Tuesday, July 27, 2010

chaos and anarchy at the Tom Thumb Theatre

I got a call from an old Whitstable friend, Sarah (now living in southern France, but visiting for the summer) to ask if I wanted to come with her and her mum Pauline to see The Bucket Boyz in Cliftonville. I'd heard a lot about them via Cocos Lovers (who met them in the Amsterdam squat world while adventuring on the continent) and had got just a brief taste at Lounge on the Farm. So, yes! I did.

Bucket Boyz poster

The gig was at the Tom Thumb Theatre, which describes itself as "one of the world's smallest theatres". It supposedly has the smallest stage area in the world, although I'm not sure who keeps track of these things. In any case, it's pretty tiny. Not surprisingly, the gig was put together by the Smugglers Collective, with Cocos' Will and Dave, plus Will Varley (now semi-resident in Deal) representing. In fact, they were intending to record the BB's debut album live (at this gig and a couple of others), although the way it turned out, I don't think there was much usable material from this particular night.

They're anarcho-punky squatter types based over in Amsterdam, two Americans and a Dutch bloke who initially passes for American. Pretty notorious for their general wildness, they were clearly already quite drunk before the first set. A significant proportion of the audience were respectable-looking older Thanet residents (who I guess attend anything the TTT puts on), so I wondered how this was going to work. They launched into "Poor Wayfaring Stranger" with ragged vocals, a harshly out-of-tune banjo and two plastic buckets (one acting as washtub bass, one being hit with sticks). What they lacked in musicality was (just about) made up for by sheer energy, and despite the shirts-off, drunken, sweaty, sweary performance, the set went down quite well. I got the impression that a lot of the older members of the audience took it to be theatre — these were performers, not three young men who happen to be like this all the time!

While they took a break, we got a brief set from Fire Action!, Tom McInerney's younger brother James' band — although it was just him and the bass player — sensitive singer-songwriter stuff, but sufficiently original to be of interest. James linked his songs with brief bits of poetry (which was not bad at all). This was at the other end of the spectrum, energetically, from the Bucket Boyz. But then the Ukelele Gangstas played, sort of — their frontman couldn't make it, so three young women friends of the band collectively replaced him, singing from printed sheets, dressed up ridiculously. The UG's are a bit of a novelty band from the East Kent coast, ukelele driven, with songs like "Skoda Pimpin'" and "Kebab Shop Hustler", all quite (intentionally) ridiculous. This lineup was even more so (although the rhythm section were very tight, which allowed them to get away with it).

They got a good part of the audience up on their feet and the energy all went very raucous, just as the Bucket Boyz were getting ready to start their second set. A (half empty) bottle of rum was passed out into the audience — they were noticeably more drunk, so the second set was more ragged and wild and obscenity-laden than the first. Songs about getting drunk and fighting with police, etc. The banjo player tried to climb up onto the "drummer"'s shoulders at one point, then fell off, knocking a bottle of something all over some of the sound equipment (wedged into a corner of the supposed world's-tiniest-stage). Will G came running up, terrified that they were going to electrocute themselves in mid-performance (very punk rock). The ladies sitting in front of me were starting to look very uncomfortable, trying to work out how they could get out (without climbing over everyone). Half of the audience were younger festival-y types (and Sarah's mum) on their feet enjoying the chaos, the rest were somewhat shocked, horrified or at least very much out of their element. This clearly was not theatre in the sense that they might have originally thought. These were wild young anarcho-squatters, making a drunk and disorderly racket in one of the world's smallest theatres.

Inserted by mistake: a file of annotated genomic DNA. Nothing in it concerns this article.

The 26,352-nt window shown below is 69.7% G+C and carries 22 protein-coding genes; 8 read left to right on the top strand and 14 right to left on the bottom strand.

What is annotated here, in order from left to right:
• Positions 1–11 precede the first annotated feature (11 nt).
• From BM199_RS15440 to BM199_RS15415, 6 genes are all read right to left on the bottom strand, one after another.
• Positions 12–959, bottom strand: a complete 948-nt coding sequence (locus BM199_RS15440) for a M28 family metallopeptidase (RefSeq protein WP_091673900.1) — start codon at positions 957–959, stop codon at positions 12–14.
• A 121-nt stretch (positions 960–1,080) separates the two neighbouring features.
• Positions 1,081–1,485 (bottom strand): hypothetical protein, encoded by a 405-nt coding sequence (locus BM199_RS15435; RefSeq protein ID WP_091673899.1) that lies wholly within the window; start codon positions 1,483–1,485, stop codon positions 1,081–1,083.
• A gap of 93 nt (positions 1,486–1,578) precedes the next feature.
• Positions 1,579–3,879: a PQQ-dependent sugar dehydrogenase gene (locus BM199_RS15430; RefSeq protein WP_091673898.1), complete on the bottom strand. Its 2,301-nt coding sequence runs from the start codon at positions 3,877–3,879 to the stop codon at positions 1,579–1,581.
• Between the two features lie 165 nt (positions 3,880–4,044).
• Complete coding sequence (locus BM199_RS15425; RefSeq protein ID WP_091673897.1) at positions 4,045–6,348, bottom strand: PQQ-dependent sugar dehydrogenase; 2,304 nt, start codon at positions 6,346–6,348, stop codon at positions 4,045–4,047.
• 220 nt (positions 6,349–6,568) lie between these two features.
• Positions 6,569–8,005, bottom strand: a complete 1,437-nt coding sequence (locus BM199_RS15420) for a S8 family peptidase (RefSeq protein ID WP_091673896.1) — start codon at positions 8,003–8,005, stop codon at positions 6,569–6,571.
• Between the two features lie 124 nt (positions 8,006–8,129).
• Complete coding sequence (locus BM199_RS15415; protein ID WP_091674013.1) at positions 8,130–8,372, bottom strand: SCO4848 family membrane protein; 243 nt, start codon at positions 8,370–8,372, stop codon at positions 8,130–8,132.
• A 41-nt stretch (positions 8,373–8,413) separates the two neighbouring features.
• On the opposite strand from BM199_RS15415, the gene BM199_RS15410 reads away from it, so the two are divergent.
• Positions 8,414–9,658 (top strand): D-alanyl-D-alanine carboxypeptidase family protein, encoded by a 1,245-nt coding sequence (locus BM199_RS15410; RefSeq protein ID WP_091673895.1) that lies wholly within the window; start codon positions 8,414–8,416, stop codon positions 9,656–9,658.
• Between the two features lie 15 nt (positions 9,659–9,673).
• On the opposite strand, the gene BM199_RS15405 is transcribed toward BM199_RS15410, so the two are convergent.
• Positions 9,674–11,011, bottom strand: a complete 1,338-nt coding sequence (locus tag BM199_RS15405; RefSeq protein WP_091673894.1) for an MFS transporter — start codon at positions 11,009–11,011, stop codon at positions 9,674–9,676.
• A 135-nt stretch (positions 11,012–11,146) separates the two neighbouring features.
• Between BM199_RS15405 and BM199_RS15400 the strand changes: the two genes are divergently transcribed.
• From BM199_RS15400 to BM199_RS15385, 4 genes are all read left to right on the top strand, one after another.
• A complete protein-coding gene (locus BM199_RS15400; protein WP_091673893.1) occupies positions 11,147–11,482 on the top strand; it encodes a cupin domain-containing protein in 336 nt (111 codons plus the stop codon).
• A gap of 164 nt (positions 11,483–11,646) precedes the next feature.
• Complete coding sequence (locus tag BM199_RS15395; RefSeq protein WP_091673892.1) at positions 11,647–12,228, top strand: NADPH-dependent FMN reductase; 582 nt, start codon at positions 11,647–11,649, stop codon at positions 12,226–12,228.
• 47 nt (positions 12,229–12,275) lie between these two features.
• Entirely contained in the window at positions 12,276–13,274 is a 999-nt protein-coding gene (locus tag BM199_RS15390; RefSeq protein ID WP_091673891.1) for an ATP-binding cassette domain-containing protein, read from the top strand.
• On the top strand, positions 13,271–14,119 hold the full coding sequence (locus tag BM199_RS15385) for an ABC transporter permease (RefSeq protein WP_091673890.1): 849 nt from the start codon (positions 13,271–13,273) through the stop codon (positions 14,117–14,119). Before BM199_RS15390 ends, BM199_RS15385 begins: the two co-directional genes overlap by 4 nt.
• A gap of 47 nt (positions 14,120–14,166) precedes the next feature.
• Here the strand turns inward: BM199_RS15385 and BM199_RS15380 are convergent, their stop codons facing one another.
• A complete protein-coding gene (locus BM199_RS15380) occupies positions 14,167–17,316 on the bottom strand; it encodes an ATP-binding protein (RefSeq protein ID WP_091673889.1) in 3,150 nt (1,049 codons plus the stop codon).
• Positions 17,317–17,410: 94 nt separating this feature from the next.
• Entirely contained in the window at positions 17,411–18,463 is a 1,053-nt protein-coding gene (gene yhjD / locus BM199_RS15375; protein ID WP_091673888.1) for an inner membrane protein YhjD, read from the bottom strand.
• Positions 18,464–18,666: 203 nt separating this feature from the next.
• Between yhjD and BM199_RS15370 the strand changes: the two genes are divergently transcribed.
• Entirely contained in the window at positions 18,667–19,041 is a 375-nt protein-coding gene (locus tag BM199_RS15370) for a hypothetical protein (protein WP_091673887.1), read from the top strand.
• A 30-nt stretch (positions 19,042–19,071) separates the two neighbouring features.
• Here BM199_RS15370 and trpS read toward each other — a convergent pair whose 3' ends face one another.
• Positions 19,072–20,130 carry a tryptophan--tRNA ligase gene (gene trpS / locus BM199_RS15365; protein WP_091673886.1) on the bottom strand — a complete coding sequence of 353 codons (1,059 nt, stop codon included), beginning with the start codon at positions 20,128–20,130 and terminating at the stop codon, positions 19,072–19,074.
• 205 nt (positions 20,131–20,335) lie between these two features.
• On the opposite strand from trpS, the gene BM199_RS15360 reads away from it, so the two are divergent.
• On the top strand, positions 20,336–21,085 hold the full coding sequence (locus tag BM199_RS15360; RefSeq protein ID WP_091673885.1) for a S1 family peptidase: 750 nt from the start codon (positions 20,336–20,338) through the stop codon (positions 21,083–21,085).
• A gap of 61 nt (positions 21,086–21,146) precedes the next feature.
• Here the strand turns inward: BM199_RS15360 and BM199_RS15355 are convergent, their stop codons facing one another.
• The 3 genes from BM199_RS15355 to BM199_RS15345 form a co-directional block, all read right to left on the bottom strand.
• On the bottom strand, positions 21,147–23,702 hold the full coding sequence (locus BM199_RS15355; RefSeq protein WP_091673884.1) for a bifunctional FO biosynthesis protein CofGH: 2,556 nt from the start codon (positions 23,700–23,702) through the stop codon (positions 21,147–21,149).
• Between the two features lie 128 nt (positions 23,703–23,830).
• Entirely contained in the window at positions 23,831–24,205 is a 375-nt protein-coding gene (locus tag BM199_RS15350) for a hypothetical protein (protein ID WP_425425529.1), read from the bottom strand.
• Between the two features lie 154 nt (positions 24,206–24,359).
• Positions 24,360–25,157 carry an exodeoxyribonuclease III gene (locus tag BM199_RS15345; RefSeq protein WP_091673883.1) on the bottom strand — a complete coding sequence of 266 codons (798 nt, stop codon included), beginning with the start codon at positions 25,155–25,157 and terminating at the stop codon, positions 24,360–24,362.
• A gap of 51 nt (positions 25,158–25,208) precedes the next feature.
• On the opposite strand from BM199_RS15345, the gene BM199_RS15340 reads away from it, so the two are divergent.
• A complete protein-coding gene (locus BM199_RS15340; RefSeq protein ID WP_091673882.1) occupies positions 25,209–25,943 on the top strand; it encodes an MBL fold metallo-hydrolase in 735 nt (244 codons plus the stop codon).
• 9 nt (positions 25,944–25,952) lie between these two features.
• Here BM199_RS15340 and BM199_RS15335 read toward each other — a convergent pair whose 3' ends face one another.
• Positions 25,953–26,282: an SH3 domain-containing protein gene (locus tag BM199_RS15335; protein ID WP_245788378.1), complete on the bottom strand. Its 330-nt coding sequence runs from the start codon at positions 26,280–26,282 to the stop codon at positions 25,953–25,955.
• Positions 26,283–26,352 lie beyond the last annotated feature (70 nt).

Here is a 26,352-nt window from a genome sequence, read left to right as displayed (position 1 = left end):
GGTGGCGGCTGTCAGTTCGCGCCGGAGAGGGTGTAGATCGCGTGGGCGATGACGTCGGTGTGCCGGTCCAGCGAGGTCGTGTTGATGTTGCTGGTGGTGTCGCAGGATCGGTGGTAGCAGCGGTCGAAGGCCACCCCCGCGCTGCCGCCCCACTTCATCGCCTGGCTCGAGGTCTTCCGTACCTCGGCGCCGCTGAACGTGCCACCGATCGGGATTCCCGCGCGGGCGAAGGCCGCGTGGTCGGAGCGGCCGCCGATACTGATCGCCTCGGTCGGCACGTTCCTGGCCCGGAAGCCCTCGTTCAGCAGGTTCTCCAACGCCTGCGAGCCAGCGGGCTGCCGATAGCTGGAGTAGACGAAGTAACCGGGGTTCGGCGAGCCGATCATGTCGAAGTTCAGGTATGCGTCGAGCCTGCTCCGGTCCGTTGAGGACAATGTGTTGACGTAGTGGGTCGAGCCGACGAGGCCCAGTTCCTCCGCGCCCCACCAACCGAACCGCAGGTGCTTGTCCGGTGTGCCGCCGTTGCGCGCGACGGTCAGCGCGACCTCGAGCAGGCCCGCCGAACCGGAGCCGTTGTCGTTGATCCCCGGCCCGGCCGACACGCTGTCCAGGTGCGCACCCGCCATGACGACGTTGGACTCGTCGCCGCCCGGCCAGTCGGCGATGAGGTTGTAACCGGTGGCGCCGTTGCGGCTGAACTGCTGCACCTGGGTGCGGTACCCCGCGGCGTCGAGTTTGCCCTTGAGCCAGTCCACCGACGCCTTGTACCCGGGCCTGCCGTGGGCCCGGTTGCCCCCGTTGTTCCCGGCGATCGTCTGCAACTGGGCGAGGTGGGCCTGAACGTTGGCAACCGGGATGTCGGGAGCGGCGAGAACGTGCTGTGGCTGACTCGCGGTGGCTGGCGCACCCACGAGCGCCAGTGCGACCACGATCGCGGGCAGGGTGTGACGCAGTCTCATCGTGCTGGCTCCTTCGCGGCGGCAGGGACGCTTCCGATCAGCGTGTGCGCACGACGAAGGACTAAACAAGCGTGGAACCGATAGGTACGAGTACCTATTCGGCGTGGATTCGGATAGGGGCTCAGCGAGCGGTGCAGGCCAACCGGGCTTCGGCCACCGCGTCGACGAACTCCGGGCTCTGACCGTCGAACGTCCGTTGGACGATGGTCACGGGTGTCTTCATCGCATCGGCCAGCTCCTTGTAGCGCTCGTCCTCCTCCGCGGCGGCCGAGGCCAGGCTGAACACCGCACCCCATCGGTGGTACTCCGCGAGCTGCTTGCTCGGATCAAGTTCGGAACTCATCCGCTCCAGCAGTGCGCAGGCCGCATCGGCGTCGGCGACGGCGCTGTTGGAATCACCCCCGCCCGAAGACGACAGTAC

The "drummer" (the drunkest of the three, having been sporting a ridiculously huge safety pin in one ear all evening) announced that he was going to do something he'd never done before: stagediving onto a seated audience!! Fortunately the stage was only a few inches high, so he managed to sort of flop onto a few willing pairs of upheld arms and then writhe back a few rows over (mostly horrified?) older ladies — so more 'crowdsurfing' than 'stagediving', but still... One lady even managed to get one of his boots in her face — not too hard thank God — but she told Sarah that he'd apologised straight away and was "very sweet". So here's a sort-of-relevant line from a rather good bildungsroman novel I just finished (Rule of the Bone by Russell Banks, 1995), as narrated by the homeless teenage protagonist Bone (thanks for the book, Andy/Dave):

"...so you never can tell although in my experience with white people when it comes to dealing with kids and blacks it's the really old and feeble ones who're more trusting than the healthy middle-aged and younger people, probably due to the elderlies not having very long to live."


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